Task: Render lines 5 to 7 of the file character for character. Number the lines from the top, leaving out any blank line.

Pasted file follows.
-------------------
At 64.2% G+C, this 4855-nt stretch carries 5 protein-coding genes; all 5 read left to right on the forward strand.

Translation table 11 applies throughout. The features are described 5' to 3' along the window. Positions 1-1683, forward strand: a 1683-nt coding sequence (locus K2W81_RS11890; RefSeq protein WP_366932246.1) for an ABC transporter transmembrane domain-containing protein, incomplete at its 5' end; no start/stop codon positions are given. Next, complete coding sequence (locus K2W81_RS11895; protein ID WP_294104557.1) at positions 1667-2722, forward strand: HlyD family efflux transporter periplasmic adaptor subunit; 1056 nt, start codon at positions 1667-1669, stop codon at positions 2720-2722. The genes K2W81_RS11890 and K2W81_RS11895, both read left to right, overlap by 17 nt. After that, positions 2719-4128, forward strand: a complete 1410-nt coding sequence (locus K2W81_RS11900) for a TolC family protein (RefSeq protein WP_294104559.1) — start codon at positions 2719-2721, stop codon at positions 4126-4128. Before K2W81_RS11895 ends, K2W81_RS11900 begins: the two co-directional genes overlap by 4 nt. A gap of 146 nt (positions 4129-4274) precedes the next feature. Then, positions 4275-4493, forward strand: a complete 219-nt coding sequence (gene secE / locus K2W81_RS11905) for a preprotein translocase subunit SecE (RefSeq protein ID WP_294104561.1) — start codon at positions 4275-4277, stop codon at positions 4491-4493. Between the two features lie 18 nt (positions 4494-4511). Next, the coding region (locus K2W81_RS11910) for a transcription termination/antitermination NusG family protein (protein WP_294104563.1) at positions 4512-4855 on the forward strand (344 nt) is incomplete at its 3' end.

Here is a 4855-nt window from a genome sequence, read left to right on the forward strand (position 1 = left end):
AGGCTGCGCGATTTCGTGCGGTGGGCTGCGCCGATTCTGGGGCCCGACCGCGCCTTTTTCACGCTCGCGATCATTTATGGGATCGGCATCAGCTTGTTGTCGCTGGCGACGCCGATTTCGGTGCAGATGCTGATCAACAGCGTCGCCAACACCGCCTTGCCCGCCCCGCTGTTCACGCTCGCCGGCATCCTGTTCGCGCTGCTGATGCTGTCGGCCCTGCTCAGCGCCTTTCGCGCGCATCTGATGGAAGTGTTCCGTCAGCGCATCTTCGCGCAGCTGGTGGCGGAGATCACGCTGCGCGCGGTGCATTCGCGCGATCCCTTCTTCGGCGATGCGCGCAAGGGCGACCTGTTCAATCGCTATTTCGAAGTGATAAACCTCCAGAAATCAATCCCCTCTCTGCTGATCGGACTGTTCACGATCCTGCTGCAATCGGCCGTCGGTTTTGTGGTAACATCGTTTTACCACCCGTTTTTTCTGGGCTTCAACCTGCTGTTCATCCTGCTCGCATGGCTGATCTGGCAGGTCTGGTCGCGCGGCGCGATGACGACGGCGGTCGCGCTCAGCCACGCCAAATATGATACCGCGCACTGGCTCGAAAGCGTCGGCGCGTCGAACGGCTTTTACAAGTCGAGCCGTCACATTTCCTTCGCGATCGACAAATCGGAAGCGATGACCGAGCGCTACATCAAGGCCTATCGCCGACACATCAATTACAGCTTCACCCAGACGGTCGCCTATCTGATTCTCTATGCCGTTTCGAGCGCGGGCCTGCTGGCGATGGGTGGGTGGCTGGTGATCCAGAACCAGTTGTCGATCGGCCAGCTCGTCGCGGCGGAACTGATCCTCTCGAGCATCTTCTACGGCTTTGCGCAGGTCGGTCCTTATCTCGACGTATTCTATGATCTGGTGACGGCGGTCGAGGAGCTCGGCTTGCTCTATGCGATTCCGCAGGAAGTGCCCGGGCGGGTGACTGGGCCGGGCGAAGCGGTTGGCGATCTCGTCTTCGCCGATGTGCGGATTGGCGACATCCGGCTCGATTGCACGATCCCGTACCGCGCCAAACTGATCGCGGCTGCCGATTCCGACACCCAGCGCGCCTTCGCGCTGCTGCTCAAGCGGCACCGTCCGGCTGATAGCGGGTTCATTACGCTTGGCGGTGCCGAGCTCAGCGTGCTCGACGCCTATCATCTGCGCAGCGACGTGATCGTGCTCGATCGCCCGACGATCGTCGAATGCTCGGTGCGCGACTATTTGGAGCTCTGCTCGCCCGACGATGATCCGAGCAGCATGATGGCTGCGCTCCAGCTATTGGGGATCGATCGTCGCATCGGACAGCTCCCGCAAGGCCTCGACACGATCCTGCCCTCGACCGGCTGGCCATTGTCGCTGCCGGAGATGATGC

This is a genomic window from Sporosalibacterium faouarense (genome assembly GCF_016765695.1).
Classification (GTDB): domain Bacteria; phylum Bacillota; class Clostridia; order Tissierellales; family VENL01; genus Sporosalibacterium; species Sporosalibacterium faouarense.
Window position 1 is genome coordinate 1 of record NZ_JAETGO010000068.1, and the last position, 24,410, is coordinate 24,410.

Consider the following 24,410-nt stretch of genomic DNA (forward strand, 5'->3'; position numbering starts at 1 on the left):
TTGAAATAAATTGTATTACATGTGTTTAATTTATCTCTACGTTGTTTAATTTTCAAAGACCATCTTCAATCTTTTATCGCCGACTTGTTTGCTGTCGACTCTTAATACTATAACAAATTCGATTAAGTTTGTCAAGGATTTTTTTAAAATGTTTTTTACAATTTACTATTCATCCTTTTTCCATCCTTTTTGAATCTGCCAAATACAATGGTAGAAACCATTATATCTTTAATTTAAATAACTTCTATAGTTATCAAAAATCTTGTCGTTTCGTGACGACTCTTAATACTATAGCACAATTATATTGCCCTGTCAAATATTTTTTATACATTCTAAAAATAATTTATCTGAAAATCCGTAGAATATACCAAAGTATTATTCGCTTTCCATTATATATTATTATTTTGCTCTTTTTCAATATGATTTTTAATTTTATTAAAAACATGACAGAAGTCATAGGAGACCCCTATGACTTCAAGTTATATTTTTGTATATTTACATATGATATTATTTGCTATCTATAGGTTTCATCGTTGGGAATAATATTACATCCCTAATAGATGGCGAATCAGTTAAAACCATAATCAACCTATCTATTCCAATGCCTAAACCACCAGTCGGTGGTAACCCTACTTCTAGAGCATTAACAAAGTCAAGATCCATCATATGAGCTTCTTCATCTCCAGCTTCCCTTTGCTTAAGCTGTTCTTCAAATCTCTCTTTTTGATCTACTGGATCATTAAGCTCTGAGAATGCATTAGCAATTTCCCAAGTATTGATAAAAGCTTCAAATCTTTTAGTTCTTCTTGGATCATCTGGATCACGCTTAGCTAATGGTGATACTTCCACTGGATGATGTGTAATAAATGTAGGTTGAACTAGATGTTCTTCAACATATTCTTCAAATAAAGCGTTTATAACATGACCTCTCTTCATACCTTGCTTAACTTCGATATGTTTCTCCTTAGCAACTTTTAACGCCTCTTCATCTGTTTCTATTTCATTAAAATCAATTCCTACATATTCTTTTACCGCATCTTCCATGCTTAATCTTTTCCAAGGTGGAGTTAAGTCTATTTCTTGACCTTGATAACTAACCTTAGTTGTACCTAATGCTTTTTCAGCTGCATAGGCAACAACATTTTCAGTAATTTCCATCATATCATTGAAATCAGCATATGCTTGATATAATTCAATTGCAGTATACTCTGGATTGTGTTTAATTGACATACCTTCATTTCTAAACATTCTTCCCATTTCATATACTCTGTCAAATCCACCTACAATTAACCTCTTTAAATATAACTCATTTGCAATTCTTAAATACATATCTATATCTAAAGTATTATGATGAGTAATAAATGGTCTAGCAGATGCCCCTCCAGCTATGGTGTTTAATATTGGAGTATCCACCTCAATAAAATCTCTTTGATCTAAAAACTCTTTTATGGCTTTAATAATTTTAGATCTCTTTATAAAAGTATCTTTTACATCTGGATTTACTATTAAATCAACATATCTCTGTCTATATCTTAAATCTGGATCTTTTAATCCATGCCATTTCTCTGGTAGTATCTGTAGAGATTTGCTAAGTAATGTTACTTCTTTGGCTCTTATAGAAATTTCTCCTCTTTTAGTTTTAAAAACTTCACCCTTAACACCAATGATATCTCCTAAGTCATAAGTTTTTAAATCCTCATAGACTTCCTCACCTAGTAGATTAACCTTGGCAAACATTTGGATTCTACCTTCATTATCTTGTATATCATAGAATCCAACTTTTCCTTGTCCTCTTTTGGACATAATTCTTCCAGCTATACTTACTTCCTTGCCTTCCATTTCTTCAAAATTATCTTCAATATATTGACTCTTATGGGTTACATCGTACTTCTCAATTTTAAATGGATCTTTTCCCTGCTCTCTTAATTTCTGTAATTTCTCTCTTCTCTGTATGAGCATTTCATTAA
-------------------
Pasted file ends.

This is a genomic window from Sporosalibacterium faouarense (genome assembly GCF_016765695.1).
Classification (GTDB): domain Bacteria; phylum Bacillota; class Clostridia; order Tissierellales; family VENL01; genus Sporosalibacterium; species Sporosalibacterium faouarense.
Window position 1 is genome coordinate 1 of record NZ_JAETGO010000068.1, and the last position, 24,410, is coordinate 24,410.